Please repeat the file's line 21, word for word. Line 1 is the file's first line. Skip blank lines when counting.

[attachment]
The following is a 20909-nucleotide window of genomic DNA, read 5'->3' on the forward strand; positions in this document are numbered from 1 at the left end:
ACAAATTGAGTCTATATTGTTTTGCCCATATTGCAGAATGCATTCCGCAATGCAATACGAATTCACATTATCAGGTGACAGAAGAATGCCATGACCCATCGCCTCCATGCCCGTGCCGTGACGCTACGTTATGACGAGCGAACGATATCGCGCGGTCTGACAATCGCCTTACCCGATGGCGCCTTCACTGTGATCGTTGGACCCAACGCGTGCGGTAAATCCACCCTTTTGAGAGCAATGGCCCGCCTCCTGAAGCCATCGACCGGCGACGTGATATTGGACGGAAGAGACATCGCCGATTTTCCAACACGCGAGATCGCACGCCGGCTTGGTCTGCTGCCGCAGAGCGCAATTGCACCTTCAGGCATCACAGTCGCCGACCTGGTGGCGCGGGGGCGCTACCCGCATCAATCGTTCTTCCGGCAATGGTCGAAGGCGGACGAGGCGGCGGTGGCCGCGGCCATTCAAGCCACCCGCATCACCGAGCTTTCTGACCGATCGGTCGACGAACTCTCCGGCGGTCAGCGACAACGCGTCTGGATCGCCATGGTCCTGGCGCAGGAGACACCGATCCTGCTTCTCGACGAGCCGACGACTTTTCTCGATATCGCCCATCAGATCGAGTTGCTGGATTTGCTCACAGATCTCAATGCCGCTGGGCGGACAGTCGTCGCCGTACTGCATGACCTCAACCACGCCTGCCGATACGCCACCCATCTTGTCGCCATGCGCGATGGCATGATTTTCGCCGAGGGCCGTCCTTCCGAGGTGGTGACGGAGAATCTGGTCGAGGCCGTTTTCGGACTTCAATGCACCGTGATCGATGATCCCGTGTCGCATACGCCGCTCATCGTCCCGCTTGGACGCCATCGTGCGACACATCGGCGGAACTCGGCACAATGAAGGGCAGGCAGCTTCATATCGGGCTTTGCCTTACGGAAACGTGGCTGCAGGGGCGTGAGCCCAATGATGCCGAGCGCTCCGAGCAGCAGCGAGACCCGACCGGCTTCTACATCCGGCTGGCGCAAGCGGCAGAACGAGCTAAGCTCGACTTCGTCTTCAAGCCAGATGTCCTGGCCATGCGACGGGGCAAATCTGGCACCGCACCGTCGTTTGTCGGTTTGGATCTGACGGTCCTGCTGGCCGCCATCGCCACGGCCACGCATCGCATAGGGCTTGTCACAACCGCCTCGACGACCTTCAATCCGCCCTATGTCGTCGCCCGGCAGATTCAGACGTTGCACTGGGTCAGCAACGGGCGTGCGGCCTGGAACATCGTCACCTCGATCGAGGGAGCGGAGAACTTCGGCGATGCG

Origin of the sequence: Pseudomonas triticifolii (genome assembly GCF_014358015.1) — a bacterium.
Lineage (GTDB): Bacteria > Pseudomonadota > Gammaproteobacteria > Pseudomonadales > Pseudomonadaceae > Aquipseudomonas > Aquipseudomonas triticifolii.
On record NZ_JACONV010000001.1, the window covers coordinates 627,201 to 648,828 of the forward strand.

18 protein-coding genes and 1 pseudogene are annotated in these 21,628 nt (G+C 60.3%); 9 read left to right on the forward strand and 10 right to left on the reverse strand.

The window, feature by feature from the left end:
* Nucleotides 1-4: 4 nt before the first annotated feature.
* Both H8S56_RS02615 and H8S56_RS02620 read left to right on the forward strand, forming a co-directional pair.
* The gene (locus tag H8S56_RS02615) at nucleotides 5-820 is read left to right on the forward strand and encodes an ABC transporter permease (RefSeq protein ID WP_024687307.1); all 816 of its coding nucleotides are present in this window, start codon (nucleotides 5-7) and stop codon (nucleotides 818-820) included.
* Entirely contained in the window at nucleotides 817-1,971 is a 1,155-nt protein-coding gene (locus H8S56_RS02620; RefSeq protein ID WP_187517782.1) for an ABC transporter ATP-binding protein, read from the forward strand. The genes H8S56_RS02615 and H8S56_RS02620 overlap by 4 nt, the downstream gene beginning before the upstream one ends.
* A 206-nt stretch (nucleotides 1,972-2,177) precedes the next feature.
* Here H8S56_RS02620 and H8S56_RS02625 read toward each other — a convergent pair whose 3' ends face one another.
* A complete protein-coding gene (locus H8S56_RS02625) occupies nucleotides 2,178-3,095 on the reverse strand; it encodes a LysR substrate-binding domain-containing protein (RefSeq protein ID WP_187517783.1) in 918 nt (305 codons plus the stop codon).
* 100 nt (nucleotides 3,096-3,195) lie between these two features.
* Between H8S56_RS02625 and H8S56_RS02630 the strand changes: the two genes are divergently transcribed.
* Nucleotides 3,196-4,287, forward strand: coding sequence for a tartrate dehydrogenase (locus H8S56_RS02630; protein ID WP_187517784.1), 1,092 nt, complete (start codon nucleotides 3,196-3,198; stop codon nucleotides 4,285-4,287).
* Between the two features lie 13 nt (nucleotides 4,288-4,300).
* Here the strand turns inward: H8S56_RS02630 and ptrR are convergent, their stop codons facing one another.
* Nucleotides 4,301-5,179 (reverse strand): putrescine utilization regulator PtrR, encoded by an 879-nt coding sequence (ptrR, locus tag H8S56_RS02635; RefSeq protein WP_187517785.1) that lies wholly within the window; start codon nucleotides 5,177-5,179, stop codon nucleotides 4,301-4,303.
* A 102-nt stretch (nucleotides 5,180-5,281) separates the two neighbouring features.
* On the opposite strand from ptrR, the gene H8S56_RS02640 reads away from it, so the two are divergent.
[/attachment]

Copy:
* A 102-nt stretch (nucleotides 5,180-5,281) separates the two neighbouring features.